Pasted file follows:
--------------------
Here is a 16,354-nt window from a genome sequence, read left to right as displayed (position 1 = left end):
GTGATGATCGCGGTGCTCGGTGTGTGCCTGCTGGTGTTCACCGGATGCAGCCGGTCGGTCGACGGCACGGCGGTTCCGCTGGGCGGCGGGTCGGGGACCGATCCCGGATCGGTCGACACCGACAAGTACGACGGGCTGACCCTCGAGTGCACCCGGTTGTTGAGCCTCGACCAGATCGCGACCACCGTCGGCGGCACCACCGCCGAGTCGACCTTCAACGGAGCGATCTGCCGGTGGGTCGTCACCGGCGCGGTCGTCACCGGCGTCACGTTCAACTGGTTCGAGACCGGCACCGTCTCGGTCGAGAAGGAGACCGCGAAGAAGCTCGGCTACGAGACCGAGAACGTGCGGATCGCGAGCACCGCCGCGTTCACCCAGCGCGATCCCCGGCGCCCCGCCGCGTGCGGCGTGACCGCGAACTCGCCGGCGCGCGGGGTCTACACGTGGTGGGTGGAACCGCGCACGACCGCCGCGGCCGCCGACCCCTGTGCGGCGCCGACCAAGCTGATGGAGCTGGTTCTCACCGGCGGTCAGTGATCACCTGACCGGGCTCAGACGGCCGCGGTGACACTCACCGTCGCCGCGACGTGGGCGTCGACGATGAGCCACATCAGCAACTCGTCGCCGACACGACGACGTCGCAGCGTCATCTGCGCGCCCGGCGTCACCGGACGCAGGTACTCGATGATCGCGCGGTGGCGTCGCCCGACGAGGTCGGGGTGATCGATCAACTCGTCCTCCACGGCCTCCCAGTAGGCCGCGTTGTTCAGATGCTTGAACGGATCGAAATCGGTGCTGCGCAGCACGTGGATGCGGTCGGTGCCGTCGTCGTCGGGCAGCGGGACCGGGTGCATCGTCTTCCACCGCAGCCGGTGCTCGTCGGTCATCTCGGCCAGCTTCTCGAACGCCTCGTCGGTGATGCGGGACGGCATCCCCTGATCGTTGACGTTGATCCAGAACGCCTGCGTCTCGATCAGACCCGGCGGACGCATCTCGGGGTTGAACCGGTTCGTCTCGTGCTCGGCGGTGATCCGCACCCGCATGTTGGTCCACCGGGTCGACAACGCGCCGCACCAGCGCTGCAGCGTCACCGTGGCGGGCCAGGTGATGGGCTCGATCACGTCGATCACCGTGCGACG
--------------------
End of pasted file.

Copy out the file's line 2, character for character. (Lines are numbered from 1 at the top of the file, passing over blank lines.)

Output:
GTGATGATCGCGGTGCTCGGTGTGTGCCTGCTGGTGTTCACCGGATGCAGCCGGTCGGTCGACGGCACGGCGGTTCCGCTGGGCGGCGGGTCGGGGACCGATCCCGGATCGGTCGACACCGACAAGTACGACGGGCTGACCCTCGAGTGCACCCGGTTGTTGAGCCTCGACCAGATCGCGACCACCGTCGGCGGCACCACCGCCGAGTCGACCTTCAACGGAGCGATCTGCCGGTGGGTCGTCACCGGCGCGGTCGTCACCGGCGTCACGTTCAACTGGTTCGAGACCGGCACCGTCTCGGTCGAGAAGGAGACCGCGAAGAAGCTCGGCTACGAGACCGAGAACGTGCGGATCGCGAGCACCGCCGCGTTCACCCAGCGCGATCCCCGGCGCCCCGCCGCGTGCGGCGTGACCGCGAACTCGCCGGCGCGCGGGGTCTACACGTGGTGGGTGGAACCGCGCACGACCGCCGCGGCCGCCGACCCCTGTGCGGCGCCGACCAAGCTGATGGAGCTGGTTCTCACCGGCGGTCAGTGATCACCTGACCGGGCTCAGACGGCCGCGGTGACACTCACCGTCGCCGCGACGTGGGCGTCGACGATGAGCCACATCAGCAACTCGTCGCCGACACGACGACGTCGCAGCGTCATCTGCGCGCCCGGCGTCACCGGACGCAGGTACTCGATGATCGCGCGGTGGCGTCGCCCGACGAGGTCGGGGTGATCGATCAACTCGTCCTCCACGGCCTCCCAGTAGGCCGCGTTGTTCAGATGCTTGAACGGATCGAAATCGGTGCTGCGCAGCACGTGGATGCGGTCGGTGCCGTCGTCGTCGGGCAGCGGGACCGGGTGCATCGTCTTCCACCGCAGCCGGTGCTCGTCGGTCATCTCGGCCAGCTTCTCGAACGCCTCGTCGGTGATGCGGGACGGCATCCCCTGATCGTTGACGTTGATCCAGAACGCCTGCGTCTCGATCAGACCCGGCGGACGCATCTCGGGGTTGAACCGGTTCGTCTCGTGCTCGGCGGTGATCCGCACCCGCATGTTGGTCCACCGGGTCGACAACGCGCCGCACCAGCGCTGCAGCGTCACCGTGGCGGGCCAGGTGATGGGCTCGATCACGTCGATCACCGTGCGACG